This Day in Jewish History The Father of Photography as Art Form Is Born

Alfred Stieglitz alienated followers and thought he'd be supported for life by his family, and kept growing to the end.

David Green
David B. Green
David Green
David B. Green

January 1, 1864, is the birthdate of Alfred Stieglitz, the American who probably did more than anyone to advance the status of photography, during its first century, as an art form, and who was himself, over a long career, an highly significant photographic artist.

Alfred Stieglitz was born in Hoboken, New Jersey, to Edward Stieglitz and the former Hedwig Ann Werner, both of them Jewish-German immigrants to the United States. At the time of Alfred’s birth (he was the oldest of the couple’s five children), Edward, a clothing manufacturer, had served for three years as an officer in the Union Army, but he soon paid his way out of military. In 1881, he sold his business and took his wife and children to Europe, where he wanted them to be exposed to fine art and culture.

Throughout his life, Alfred expected to be supported, whether by his own family or, later, by the wealthy family of his wife, Emmeline Obermeyer, whom he married in 1893. When he began studying engineering in Berlin in 1882, for example, Stieglitz received a monthly allowance of $1200, an astronomical sum for that day.

Engineering, in fact, did not much interest him, but it did serve to introduce him to photography (which had its modern origins in the 1820s), to which he immediately took. By the time Stieglitz returned to New York, in 1890, he was committed to art photography – as a practitioner, critic and mentor.

From then until 1917, he edited, at different times, several photography journals (including Camera Notes and Camera Work), ran several galleries (the Little Galleries of the Photo Secession, Gallery 291), headed several photography clubs, and produced a number of his own award-winning photographs (including what might be his most well-known image, “The Steerage,” from 1907, which, through its simple-appearing but sophisticated composition, depicts the class divisions on board a trans-Atlantic steamship) deceptively simple composition).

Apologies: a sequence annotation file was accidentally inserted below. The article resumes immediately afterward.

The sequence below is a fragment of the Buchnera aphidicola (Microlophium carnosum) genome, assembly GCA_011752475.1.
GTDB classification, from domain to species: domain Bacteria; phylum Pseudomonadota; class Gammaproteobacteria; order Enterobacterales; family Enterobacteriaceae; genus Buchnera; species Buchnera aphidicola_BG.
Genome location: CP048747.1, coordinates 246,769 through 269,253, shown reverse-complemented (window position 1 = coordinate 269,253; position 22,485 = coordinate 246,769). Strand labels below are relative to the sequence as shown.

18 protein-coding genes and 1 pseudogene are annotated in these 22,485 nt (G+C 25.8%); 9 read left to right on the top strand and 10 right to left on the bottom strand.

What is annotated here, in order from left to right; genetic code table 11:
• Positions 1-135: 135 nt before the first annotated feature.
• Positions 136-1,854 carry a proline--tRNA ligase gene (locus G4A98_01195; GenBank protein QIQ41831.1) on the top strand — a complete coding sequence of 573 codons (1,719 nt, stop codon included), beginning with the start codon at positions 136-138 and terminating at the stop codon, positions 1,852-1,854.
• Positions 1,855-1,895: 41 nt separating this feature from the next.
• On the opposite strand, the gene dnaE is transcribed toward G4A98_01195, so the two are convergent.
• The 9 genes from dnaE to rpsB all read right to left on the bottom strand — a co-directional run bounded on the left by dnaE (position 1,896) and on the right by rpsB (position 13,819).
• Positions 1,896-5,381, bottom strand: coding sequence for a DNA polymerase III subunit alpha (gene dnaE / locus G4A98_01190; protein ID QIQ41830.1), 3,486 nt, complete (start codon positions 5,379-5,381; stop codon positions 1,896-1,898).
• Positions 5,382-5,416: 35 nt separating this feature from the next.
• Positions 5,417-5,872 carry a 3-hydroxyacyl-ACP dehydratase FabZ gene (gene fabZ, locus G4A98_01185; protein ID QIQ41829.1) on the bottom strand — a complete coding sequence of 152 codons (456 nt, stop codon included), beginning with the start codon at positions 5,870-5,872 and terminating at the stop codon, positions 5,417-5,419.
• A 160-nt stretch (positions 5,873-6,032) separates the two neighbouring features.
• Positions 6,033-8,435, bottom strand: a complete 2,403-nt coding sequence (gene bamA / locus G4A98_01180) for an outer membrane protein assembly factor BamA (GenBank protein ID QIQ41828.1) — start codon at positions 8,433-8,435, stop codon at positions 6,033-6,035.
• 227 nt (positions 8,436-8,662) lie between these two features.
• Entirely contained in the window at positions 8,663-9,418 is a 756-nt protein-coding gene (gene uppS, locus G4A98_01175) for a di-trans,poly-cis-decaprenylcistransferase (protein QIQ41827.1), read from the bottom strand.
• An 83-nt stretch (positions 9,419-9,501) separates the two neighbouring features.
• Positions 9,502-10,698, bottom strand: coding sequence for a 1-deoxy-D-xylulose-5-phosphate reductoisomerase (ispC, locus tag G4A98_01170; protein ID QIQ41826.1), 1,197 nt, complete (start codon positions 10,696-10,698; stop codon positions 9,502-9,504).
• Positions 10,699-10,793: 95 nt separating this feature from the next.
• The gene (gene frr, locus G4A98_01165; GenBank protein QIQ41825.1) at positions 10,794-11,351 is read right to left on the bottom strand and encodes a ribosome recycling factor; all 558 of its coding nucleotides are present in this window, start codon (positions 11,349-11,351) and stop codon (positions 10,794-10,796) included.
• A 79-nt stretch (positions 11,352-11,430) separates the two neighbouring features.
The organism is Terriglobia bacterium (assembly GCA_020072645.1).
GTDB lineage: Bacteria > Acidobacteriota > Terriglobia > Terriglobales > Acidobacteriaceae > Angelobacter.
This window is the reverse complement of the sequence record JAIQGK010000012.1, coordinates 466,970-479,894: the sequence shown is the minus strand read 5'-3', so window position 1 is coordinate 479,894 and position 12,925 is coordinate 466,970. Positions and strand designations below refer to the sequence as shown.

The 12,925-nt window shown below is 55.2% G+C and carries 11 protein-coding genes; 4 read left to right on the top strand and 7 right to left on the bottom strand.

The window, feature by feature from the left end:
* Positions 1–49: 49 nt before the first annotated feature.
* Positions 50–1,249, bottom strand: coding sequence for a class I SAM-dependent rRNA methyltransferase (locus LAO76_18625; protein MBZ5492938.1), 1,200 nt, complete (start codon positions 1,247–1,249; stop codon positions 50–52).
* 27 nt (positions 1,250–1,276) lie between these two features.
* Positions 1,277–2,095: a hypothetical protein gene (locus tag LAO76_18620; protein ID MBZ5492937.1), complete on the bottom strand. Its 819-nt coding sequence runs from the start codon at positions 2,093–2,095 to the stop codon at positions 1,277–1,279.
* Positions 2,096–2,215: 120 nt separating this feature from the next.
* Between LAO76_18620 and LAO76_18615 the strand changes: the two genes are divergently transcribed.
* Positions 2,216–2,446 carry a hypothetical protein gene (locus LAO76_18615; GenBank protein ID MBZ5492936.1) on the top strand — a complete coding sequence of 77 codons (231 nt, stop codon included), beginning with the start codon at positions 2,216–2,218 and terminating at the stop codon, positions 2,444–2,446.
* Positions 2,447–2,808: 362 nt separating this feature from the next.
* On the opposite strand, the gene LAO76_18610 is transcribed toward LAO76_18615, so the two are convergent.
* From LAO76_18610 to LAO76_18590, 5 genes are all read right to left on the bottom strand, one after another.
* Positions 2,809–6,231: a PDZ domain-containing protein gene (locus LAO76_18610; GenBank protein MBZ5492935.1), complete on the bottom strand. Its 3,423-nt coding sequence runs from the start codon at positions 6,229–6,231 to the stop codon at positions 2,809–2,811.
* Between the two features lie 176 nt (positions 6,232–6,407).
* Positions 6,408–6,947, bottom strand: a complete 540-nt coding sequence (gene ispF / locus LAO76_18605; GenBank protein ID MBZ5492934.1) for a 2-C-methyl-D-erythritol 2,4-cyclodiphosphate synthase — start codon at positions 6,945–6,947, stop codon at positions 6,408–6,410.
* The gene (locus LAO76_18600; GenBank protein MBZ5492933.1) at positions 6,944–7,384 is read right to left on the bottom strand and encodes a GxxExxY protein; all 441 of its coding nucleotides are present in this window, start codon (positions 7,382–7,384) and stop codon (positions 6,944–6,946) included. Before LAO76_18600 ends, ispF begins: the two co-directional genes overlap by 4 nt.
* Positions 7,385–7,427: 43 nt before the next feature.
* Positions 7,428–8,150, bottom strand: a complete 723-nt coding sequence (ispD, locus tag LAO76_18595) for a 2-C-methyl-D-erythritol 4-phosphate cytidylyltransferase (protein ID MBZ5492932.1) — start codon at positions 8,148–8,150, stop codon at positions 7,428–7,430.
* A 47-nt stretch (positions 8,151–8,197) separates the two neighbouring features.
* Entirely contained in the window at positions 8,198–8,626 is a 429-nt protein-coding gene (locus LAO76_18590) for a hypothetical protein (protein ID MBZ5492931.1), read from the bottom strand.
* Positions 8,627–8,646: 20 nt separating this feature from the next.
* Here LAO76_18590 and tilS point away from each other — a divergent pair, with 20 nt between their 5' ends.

Obsessed with 'twin' Georgia O’Keeffe

Stieglitz began a new phase in his life In 1917, when he began a relationship with the young artist Georgia O’Keeffe (1887-1986.) The two married after his divorce from his first wife went through and, although they were often separated - O’Keeffe spent lengthy periods in New Mexico, while Stieglitz rarely left New York State – and Stieglitz had relationships with other women, she remained, until the end of his life, the muse and spiritual “twin” he had sought since childhood.

Stieglitz photographed O’Keeffe obsessively: his portraits of her are among his most striking. He also began an extensive series of highly abstract photographs of clouds.

Stieglitz befriended and mentored – and in many cases eventually alienated – many pioneering photographers, including Edward Steichen, Mark Strand and Eliot Porter, among others. Although as a curator, he saw himself as an artistic visionary, he lost touch with the avant-garde at various periods and tended to favor a small group of artists. Ultimately, however, he responded creatively to challenges and continued to grow artistically until the end of his life.

Stieglitz, who suffered from heart disease for the last eight years of his life, died at the age of 82 on June 23, 1946, following a stroke,. He was cremated, and O’Keeffe scattered his ashes near his vacation home at Lake George, New York. She also distributed his photographic estate to major museums around the U.S.

Alfred Stieglitz, 1902Credit: Gertrude Kasebier (Wikimedia Commons)
Alfred Stieglitz, a self-portrait.Credit: Alfred Stieglitz (Wikimedia Commons)
The Terminal, by Alfred SteiglitzCredit: Wikimedia Commons

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